Experiments on behaviour and decision making in health
Behrendt, Hannah Ariadne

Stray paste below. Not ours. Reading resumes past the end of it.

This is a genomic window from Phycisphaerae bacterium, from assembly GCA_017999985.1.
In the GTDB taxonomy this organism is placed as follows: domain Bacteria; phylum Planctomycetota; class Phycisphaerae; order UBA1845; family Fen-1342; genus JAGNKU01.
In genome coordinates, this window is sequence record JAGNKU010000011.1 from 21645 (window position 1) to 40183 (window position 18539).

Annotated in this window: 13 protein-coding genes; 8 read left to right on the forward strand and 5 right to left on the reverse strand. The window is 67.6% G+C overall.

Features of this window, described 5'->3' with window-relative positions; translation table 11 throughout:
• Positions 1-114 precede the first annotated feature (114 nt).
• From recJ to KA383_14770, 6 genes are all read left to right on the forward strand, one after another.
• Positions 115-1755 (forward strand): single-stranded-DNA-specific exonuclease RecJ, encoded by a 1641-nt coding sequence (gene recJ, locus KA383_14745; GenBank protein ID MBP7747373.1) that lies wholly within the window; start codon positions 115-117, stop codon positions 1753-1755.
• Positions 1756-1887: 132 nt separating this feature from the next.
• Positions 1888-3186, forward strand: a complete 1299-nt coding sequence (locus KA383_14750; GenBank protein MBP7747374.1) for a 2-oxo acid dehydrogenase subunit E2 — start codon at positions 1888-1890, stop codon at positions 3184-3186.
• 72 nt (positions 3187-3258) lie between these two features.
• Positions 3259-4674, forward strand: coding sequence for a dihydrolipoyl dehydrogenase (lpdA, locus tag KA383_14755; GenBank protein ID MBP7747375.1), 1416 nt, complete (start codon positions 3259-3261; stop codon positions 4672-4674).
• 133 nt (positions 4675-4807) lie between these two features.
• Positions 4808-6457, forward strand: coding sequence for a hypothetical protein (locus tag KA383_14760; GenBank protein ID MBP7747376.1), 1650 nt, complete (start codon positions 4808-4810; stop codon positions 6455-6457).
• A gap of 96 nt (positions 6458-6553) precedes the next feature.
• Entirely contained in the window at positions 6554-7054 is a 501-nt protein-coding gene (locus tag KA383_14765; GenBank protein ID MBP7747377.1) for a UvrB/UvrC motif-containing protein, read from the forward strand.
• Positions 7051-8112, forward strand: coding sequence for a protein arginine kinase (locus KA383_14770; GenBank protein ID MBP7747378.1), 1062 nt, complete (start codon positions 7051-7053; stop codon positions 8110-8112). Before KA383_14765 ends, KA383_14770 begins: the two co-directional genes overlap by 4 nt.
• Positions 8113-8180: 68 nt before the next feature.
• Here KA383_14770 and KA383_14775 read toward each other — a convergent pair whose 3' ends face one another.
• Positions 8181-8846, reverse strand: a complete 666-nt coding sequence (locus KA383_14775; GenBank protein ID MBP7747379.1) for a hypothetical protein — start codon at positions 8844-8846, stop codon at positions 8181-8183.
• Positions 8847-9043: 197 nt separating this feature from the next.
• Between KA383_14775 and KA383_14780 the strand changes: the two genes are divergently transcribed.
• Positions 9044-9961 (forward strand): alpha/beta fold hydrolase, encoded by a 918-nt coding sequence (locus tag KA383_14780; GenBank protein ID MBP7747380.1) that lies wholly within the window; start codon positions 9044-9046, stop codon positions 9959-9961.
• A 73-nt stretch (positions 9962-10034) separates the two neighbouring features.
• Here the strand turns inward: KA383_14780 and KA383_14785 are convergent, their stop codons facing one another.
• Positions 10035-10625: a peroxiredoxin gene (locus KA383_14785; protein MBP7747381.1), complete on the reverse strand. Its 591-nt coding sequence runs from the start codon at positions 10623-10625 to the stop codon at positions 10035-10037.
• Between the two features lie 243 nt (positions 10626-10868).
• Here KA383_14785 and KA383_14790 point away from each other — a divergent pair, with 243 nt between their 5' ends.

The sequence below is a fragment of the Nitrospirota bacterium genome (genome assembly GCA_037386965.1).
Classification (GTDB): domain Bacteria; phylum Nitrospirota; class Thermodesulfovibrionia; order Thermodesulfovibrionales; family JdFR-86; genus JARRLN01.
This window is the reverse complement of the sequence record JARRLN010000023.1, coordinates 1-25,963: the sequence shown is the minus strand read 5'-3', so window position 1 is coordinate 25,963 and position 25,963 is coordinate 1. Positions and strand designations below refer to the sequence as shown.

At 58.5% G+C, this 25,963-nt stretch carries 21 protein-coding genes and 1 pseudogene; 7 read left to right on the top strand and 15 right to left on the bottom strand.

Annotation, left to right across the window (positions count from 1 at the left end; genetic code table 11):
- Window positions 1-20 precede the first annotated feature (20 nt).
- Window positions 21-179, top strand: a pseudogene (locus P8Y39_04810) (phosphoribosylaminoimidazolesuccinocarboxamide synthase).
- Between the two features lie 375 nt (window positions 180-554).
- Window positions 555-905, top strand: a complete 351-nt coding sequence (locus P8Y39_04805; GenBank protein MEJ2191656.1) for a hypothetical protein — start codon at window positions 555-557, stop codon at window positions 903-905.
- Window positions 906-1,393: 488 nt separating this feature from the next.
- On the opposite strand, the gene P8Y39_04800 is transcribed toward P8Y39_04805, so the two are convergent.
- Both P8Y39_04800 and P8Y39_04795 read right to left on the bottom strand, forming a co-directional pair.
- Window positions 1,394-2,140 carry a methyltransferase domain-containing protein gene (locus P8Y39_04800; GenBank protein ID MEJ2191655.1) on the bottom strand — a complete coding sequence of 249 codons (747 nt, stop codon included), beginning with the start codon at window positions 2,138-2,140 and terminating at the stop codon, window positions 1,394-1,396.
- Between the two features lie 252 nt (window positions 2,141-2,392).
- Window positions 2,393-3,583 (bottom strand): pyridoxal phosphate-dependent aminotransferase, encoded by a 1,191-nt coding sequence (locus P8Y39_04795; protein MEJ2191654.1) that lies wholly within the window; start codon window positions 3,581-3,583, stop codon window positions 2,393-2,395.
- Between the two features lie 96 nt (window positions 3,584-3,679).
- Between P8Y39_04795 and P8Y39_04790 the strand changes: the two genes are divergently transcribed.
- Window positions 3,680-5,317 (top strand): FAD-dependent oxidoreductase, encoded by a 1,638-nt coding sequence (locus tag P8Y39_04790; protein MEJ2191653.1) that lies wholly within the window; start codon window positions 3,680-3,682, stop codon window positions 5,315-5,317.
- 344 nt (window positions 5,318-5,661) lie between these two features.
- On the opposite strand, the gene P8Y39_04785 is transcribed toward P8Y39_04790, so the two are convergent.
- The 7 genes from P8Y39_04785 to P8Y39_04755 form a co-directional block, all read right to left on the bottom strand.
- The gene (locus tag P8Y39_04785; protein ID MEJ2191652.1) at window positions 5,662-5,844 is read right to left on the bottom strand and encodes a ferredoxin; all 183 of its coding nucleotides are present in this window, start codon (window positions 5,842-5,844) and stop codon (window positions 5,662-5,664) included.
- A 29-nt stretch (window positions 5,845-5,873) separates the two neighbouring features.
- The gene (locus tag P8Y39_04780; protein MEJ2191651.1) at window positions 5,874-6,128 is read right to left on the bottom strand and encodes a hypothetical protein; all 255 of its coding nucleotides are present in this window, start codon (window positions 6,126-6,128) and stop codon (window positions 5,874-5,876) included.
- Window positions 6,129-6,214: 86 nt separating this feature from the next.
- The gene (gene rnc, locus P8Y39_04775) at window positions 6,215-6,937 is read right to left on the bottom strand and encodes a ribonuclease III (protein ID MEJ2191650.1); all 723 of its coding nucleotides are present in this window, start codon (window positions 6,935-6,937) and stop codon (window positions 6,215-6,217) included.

Research in judgement and decision-making has identified numerous ways in which human decisions are likely to be biased, deviating systematically from the behaviour one would expect if humans were fully rational 'Econs', maximizing their utility with perfect self-control. Suboptimal decision-making as a result of these biases imposes large costs on individuals and society. In this thesis I investigate experimentally how decision-making can be improved, focusing on the health domain, where errors ultimately become a matter of life and death. Chapter 1: Providing feedback has been shown to be an effective way to change behaviour across several domains, including energy use and the workplace. However, there is little evidence on the effect of providing feedback in high stakes environments, where people make risky decisions with potentially catastrophic losses. In the first chapter I conduct a field experiment that provides feedback and information in such a context - emergency healthcare. Understanding the drivers of patients' decision-making relating to their demand for healthcare services and how they can be directed to the most appropriate services at any given time is a challenge for health systems across many countries. This trial aimed to reduce avoidable Emergency Department (A&E) attendances by sending a personal feedback letter to people who recently attended an Emergency Department but whose health concerns could have been dealt with elsewhere. Patients were randomly allocated to either receive a follow-up letter with information on alternatives to A&E or no letter (usual care). Overall, I do not find a statistically significant difference between the re-attendance rates of patients who did and did not receive the letters. However, the effect of the intervention interacted significantly with patient age, especially in men. I develop a conceptual framework that explores possible explanations for these heterogeneous effects. Chapter 2: Policy interventions drawing on insights from behavioural sciences are increasingly popular and have been successfully applied across a number of different policy areas. However, little attention has been paid to the extent to which the effects of repeated behavioural interventions are sustained over time. In the second chapter I study this question through a natural field experiment in the English National Health Service (NHS). The intervention consists of changing the salience of waiting time on the clinicians' e-Referral Service (ERS) interface. Waiting longer can negatively affect patients' health gains from receiving treatment, so referring patients to services with shorter waiting times can be of benefit. I find, through a stepped wedge trial, that putting a simple alert against services with high waiting times leads to a 35 percent reduction in the share of referrals to these services. The effect of the intervention is sustained over time and does not vary with prior referral habits. A small, low-cost intervention increasing the salience of waiting time to clinicians has a powerful and sustained effect on the choices of their patients. Chapter 3: Behavioural attitudes toward risk and time, as well as behavioural biases such as present bias, are thought to be important drivers of unhealthy lifestyle choices. While the first two chapters of this thesis take behavioural biases as given, the third chapter makes a first attempt at exploring the possibility of training the mind to alter these attitudes and biases, in particular relating to health-related behaviours, using a randomized controlled experiment. The intervention we consider is a well-known psychological technique called "mindfulness", which is believed to improve self-control and reduce stress. We conduct an experiment with 139 participants, around half of whom receive a four-week mindfulness training, while the other half are asked to watch a four-week series of historical documentaries. We find strong evidence that mindfulness training reduces perceived stress, but only weak evidence of its impact on behavioural traits and health-related behaviours. We do not see that engagement with mindfulness training is correlated with behavioural characteristics such as impulsiveness and impatience. Our findings have significant implications for a new domain of research on training the mind to alter behavioural traits and biases that play important roles in lifestyle.